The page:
Author Topic: The flaw in AlphaZero  (Read 356 times)

Arjo Schreuders

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The flaw in AlphaZero
« on: February 18, 2019, 11:37:12 AM »
I was kinda surprised there is no topic on AlphaZero on this forum...
So let me start one by sharing what I noticed by playing trough the games it lost against Stockfish...

In (almost) all the games it lost cause it refused a draw by repetition in a totally drawn position...
Guess this is because it is programmed to obtimize its winning chances...
(probably it wins more games than it loses by this)
And taking a repetition ofcourse gives you 0% winning chances...
So it takes an inferior move instead...

Stephen Ham

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Re: The flaw in AlphaZero
« Reply #1 on: June 09, 2019, 02:44:12 AM »
Hi Arjo,

It seems you're speculating without knowing the facts.

A0 and fellow neural network engine, Leela, are superior to the latest Stockfish iterations in overall match play. But, while they manifest superior strategic skills, they're notoriously weak tactically, and even worse in endgames. Some endgames are played at a nearly childish level. So, this endgame weakness surely explains poor decision making in drawish endgames.

Engines never optimize winning chances by playing inferior moves and making poor decisions. Neural network (NN) engines instead make their decisions based upon prior play against themselves. But, if they lack endgame technique, then their prior play will be riddled with errors. And these erroneous endgames are the basis upon which subsequent decisions are based.

At present, the best chess engine would be Stockfish with Alpha Beta heuristics in the opening and endgame, and A0/Leela (NN engines) in the middlegame. To date, that hybrid has yet to be created...although it surely will with time.

Sincerely,
-Steve-
« Last Edit: June 09, 2019, 02:48:48 AM by Stephen Ham »

Arjo Schreuders

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Re: The flaw in AlphaZero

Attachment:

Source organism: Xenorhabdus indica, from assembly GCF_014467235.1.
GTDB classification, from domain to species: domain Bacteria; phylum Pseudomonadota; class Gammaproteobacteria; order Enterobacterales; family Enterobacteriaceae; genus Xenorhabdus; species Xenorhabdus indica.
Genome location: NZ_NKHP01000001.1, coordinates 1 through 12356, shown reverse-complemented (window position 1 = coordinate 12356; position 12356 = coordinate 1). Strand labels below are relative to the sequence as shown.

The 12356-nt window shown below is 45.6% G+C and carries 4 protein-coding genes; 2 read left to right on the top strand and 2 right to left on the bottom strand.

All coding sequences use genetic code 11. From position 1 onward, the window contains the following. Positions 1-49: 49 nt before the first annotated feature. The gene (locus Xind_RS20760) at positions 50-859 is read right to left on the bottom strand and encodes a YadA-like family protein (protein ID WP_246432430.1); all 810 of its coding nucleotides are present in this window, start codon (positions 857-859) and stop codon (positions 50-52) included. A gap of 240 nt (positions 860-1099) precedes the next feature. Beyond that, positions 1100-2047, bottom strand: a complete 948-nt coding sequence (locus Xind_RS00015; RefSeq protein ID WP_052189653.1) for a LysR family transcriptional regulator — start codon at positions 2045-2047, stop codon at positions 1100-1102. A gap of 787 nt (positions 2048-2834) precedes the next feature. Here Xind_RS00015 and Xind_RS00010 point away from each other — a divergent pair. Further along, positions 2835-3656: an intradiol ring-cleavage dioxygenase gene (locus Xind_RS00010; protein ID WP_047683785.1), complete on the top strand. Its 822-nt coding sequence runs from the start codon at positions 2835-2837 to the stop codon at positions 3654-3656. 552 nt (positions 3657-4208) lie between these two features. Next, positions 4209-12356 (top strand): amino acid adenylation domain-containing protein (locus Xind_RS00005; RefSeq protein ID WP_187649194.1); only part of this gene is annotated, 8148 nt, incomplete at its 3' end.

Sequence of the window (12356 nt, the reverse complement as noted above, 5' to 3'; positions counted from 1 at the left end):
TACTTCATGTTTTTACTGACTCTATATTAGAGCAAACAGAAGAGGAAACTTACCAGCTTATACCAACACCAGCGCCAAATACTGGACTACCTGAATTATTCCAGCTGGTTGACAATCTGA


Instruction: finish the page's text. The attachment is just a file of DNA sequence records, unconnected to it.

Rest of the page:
« Reply #2 on: June 09, 2019, 07:48:31 AM »
Its not a speculation... Just an observation...
After repeating a position twice it makes a different move which seems to be 0.00 (or 50% winning chances) too,
but loses in the long run...

About your SF/A0 hybrid... It wont be as strong as you think...
It will take double the coding and so will be (very) slow...

Arjo Schreuders

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Re: The flaw in AlphaZero
« Reply #3 on: June 10, 2019, 02:46:38 PM »

A0 and fellow neural network engine, Leela, are superior to the latest Stockfish iterations in overall match play. But, while they manifest superior strategic skills, they're notoriously weak tactically, and even worse in endgames. Some endgames are played at a nearly childish level. So, this endgame weakness surely explains poor decision making in drawish endgames.

Engines never optimize winning chances by playing inferior moves and making poor decisions. Neural network (NN) engines instead make their decisions based upon prior play against themselves. But, if they lack endgame technique, then their prior play will be riddled with errors. And these erroneous endgames are the basis upon which subsequent decisions are based.



I wasn't talking about endgames in my post...
Most are middlegame positions...

Stephen Ham

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Re: The flaw in AlphaZero
« Reply #4 on: June 30, 2019, 05:18:48 AM »
About your SF/A0 hybrid... It wont be as strong as you think...
It will take double the coding and so will be (very) slow...

You continue to misunderstand NN engines. They have no heuristic coding. Their only code involves the rules of chess. After that, they simply play millions of games. AI is then utilized to "learn" to play well.

But even IF double coding exists, which it obviously doesn't, you'd still be wrong because only one engine would be operational at any given time. As already stated, it's Stockfish in the opening and endgame and Leela 0 in the middle game.

-Steve-
« Last Edit: June 30, 2019, 05:24:46 AM by Stephen Ham »

Arjo Schreuders

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Re: The flaw in AlphaZero
« Reply #5 on: June 30, 2019, 06:54:50 AM »
"You continue to misunderstand NN engines. They have no heuristic coding. Their only code involves the rules of chess. After that, they simply play millions of games. AI is then utilized to "learn" to play well."

And based on those games they write their own code....
Seems like you are the one misinformed...
But I will stop this silly discussion...

Arild Haugen

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Re: The flaw in AlphaZero
« Reply #6 on: July 17, 2019, 02:47:49 PM »
I think endgame technique can be improved by training with Tablebases.